A Runner by Any Other Name

“I often hear someone say I’m not a real runner. We are all runners, some just run faster than others. I never met a fake runner.” — Bart Yasso

I successfully did a pace of 12:00/mile for all of about a minute the other day.  This would be the fastest that I have ever run. Ever.  Yesterday, I did 2.03 miles, which is my longest distance.  I’m averaging a pace of about 13:57 through my runs.  Not shabby, but not fast.  The longest time that I have run consecutively so far is five minutes.  And I could only do that once during the entire first day of Week 4 on Couch-to-5k. It asks you to do two runs of five minutes.  I broke up the second run into two different parts.

Five minutes is the longest run I’ve done in my whole life.  It wasn’t fast and it wasn’t easy. Of course, I also felt that way about running three minutes at a time, but that seems like nothing compared to the five! Watching the other people around me running for tens of minutes at a pace much higher than mine could be discouraging.  Sometimes it is.

The title “runner” seems like an achievement. When do you get it?  After your first race?  When you can successfully run for more than five minutes? When your pace reaches a certain level? Or does it start with intention?  The most recent example of this I can think of is Kevin Smith.  He has repeatedly said that he started out as a filmmaker by acting like one first.  So maybe that’s how you become a runner.  You get up every day, you put on your shoes, and you go.  Whether you feel like a runner or not every time, no matter the pace, if you’re behaving as a runner… It’s the old “if it walks like a duck and talks like duck bit,” right? And of course this can apply across the board in your life: to get that promotion, you act like the job you want.  To do anything that requires practice to become, you practice and then you are that thing.  Maybe it sneaks up on you in the middle of the night.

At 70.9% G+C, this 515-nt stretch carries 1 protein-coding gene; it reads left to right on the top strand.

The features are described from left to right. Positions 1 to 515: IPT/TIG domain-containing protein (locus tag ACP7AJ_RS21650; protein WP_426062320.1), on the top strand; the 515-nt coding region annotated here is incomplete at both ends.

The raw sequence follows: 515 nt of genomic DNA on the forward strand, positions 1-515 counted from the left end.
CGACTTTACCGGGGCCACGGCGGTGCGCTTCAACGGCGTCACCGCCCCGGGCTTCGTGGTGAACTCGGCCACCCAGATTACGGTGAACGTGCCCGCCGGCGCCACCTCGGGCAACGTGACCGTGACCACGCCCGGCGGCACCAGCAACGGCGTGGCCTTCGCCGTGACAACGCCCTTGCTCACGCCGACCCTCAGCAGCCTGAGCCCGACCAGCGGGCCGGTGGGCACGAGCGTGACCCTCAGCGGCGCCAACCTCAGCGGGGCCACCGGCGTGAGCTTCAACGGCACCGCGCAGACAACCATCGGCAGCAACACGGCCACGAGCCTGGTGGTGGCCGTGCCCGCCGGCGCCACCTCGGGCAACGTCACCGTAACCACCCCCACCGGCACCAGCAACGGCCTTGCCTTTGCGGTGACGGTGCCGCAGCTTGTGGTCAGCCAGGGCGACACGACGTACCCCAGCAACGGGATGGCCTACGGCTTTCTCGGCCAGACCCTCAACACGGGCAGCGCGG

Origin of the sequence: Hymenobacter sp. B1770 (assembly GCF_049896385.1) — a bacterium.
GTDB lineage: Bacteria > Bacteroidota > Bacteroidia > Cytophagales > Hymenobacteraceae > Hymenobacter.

So the quote above has become kind of important.  I’m not fast. I’m not going very far. But I’m going.  Almost every day. That seems like something, maybe even something a runner might do.

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C25k/Minimalist Running Status

A quick little update for anyone interested in how the Couch-to-5k is going.

I have stuck with restarting the program with the new shoes. I made it through the first week again and have started on the second. The biggest issue I’ve faced so far is my calves have been burning. Still no problems with my feet hurting (though I did rub my heel raw one day) or anything else, really. Today I even noticed decreased pain in some of the places that normally hurt (e.g. my knees).  I have continued to use the Merrells at work on and off. It doesn’t seem to be a great idea to use them all 8 hours, but they feel good for a much longer time than expected.

Oh! And one of the best parts: I’ve increased my run pace, which has also helped increase my distance. I got all the way down to 13:20.  Part of what inspired me to try harder and go faster was an article with the following:

Learn how to define what’s truly hard for yourself. “Many athletes look to coaches or formulas to tell them what hard is by heart rate, pace, or percentage of VO2max. Hard is hard. You run hard. Until you connect to that, you will not run as fast as you want to; you’ll run as fast as someone tells you to go.”

Run hard. Simple, right?